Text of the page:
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-   -   Replacement pipe for hot water heat? (http://www.diychatroom.com/f17/replacement-pipe-hot-water-heat-5608/)

Tmb9862 12-30-2006 12:32 AM

Replacement pipe for hot water heat?
 
We're considering finishing the basement. Heat in this house though was an after-thought. The boiler is in the middle of the biggest room in the basement, and the pipes hang low enough you need to duck.

The heat is hot water with cast iron radiators. Currently the system is a combination of copper pipe and galvanized pipe. The radiators that have been added on use 3/4 or 1/2in copper pipe. Copper pipe I can work with and raise up to where it has to be so those arn't a problem. Unfortunatly copper is in the minority. The older radiators use galvanized pipe about 2.5in which I can not work with.

What are my options? I'd really rather not replace all the galvanized pipe. The pipe is exposed where it goes around the radiators so I want to leave that as galvanized for sure. I'd like to adapt from what I'm useing to the galvanized pipe where it runs up the wall. So what can I use? To the best of my knowlage this is what's available to me:
Copper - Should work fine but will be very expensive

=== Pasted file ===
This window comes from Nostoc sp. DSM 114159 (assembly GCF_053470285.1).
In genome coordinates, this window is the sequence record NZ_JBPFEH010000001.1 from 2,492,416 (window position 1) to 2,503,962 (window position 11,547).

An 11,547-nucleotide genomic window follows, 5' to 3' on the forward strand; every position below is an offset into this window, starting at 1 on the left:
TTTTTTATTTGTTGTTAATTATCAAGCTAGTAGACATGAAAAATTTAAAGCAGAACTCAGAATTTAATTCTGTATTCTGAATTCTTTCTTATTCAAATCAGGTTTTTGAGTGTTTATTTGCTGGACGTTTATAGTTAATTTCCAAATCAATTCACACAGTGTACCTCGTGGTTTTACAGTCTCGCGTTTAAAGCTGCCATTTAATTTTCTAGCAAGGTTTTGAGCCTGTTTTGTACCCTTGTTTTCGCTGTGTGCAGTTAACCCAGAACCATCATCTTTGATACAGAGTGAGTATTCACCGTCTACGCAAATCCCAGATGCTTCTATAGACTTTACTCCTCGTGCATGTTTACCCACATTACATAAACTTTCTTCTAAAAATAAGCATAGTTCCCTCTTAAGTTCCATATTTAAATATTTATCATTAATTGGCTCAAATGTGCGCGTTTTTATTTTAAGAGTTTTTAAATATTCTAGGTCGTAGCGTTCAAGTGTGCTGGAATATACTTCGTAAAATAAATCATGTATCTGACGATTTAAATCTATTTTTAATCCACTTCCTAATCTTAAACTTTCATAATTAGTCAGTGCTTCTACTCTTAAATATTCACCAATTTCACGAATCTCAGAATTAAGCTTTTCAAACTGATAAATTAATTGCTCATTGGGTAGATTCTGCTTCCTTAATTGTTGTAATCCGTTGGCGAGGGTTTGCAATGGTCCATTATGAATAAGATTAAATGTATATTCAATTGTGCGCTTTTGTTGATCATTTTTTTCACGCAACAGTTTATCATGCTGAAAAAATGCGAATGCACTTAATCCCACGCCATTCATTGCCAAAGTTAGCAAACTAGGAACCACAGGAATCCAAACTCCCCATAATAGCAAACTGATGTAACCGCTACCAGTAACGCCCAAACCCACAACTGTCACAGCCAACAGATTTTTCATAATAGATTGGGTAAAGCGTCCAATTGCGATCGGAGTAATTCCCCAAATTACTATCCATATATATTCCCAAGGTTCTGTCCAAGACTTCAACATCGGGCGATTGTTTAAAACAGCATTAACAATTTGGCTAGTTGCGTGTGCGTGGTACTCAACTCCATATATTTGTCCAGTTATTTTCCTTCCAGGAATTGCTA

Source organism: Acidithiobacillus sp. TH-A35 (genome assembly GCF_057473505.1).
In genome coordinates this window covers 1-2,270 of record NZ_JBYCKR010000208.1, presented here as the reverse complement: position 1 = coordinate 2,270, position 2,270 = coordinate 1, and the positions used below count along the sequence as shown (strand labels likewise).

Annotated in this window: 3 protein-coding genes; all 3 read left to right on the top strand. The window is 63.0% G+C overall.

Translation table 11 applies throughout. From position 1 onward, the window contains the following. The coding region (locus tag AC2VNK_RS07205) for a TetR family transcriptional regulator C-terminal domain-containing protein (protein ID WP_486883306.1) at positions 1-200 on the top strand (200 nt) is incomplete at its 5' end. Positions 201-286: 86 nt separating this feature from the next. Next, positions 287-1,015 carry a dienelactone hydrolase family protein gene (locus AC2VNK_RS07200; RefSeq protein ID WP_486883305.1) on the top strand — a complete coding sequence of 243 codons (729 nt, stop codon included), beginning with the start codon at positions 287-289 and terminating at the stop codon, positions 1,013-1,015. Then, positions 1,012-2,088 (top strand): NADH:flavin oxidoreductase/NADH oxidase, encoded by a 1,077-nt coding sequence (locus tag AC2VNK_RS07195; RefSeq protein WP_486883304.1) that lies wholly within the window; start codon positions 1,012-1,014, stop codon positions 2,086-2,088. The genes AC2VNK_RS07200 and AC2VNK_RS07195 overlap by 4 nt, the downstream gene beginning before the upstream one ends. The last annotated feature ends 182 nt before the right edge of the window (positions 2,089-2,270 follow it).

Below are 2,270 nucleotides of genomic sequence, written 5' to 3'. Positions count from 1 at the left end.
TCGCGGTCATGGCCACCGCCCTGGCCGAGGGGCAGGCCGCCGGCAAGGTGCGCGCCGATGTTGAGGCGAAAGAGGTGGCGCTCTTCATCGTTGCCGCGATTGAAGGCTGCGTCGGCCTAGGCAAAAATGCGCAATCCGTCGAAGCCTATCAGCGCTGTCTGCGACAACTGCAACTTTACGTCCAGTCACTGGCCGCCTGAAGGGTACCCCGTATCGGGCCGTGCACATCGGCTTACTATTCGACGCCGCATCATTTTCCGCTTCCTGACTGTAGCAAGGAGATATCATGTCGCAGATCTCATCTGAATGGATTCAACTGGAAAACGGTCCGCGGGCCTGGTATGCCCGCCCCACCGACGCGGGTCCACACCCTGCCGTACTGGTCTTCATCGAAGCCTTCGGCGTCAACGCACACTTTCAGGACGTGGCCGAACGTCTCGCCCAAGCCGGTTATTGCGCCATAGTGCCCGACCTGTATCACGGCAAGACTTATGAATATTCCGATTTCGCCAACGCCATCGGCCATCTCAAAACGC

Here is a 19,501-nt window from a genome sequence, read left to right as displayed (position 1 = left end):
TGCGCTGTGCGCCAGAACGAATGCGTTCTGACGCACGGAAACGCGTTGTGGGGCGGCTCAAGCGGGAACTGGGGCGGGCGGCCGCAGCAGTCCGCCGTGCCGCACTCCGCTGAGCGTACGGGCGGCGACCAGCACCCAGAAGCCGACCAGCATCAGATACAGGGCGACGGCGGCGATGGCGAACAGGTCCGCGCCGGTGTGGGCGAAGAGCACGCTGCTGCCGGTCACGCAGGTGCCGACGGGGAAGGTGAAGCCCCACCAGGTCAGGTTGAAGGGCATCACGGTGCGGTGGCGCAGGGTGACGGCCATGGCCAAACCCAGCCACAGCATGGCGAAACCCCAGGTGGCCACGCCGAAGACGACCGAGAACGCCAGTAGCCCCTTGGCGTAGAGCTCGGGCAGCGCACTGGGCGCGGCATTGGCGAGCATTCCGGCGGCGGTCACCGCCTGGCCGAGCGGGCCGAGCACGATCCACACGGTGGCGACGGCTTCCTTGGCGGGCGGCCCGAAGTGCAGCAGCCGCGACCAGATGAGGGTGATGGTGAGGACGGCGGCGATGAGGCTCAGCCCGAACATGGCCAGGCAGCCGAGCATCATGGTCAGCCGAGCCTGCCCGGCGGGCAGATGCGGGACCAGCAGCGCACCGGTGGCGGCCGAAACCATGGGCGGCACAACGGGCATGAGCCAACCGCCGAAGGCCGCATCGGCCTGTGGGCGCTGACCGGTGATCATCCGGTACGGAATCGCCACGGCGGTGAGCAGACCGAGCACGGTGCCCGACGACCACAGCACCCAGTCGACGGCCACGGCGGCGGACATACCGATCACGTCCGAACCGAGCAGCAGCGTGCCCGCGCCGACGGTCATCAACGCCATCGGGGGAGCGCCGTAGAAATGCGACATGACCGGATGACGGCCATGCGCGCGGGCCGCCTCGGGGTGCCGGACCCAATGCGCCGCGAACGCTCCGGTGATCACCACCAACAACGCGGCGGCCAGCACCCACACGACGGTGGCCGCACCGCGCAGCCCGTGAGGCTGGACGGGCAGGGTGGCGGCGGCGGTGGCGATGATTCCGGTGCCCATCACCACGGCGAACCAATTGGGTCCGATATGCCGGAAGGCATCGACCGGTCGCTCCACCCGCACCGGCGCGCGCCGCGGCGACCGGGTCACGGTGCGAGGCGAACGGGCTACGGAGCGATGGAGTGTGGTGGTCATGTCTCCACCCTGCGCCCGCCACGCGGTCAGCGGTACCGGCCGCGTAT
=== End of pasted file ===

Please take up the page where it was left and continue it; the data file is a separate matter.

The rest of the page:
PVC - Not for heating systems
Galvanized - Will work but I can't work with it
Pex - Biggest diameter I've seen is 3/4. Do I need to stay with the 2.5in current size or can I downsize?

trollmastergeneral 12-30-2006 10:09 AM

How many zones is the system? are you sure it is a boiler and not a steam system.If this is a boiler system copper is most likely the best solution.unfortunley they dont give copper away these days.

Tmb9862 12-30-2006 04:08 PM

Quote:

Originally Posted by trollmastergeneral (Post 28187)
How many zones is the system? are you sure it is a boiler and not a steam system.If this is a boiler system copper is most likely the best solution.unfortunley they dont give copper away these days.

It is one zone, just very oddly plumbed. Extension added on, extra radiators tacked on, heat added to basement, etc. A lot of extra pipe that could be done away with.
It is definatly a hot water boiler.
So copper is the only solution? I guess I need to go with the 2.5in pipe then right? 2.5in copper pipe would probably run me $1000 in materials. That will hurt but still be a hell of a lot cheaper than paying someone to work with the iron.

redline 12-30-2006 04:11 PM

Are you sure that this is not steam heat?
You normally do not see 2.5 pipe on hot water system unless they are steam.
Does the boiler have a motor/pump on the side of it?

Tmb9862 12-30-2006 04:47 PM

Quote:

Originally Posted by redline (Post 28221)
Are you sure that this is not steam heat?
You normally do not see 2.5 pipe on hot water system unless they are steam.
Does the boiler have a motor/pump on the side of it?

I am certain it's a hot water boiler.
http://img166.imageshack.us/img166/4624/img1195hn0.jpg
That is the circulator, correct?
When I bleed the radiators hot water comes out.

I was wrong about the 2.5in pipe though. 2in pipe goes into and comes out of the circulator. Then the 2.5in pipe forks, after the fork it steps up to 3in pipe. You can see the half inch copper pipe in the picture for an added radiator. The pipes then have another series of un-necessary forks.
http://img242.imageshack.us/img242/5...culatorsk8.jpg

The heat has been converted from coal - oil - gas.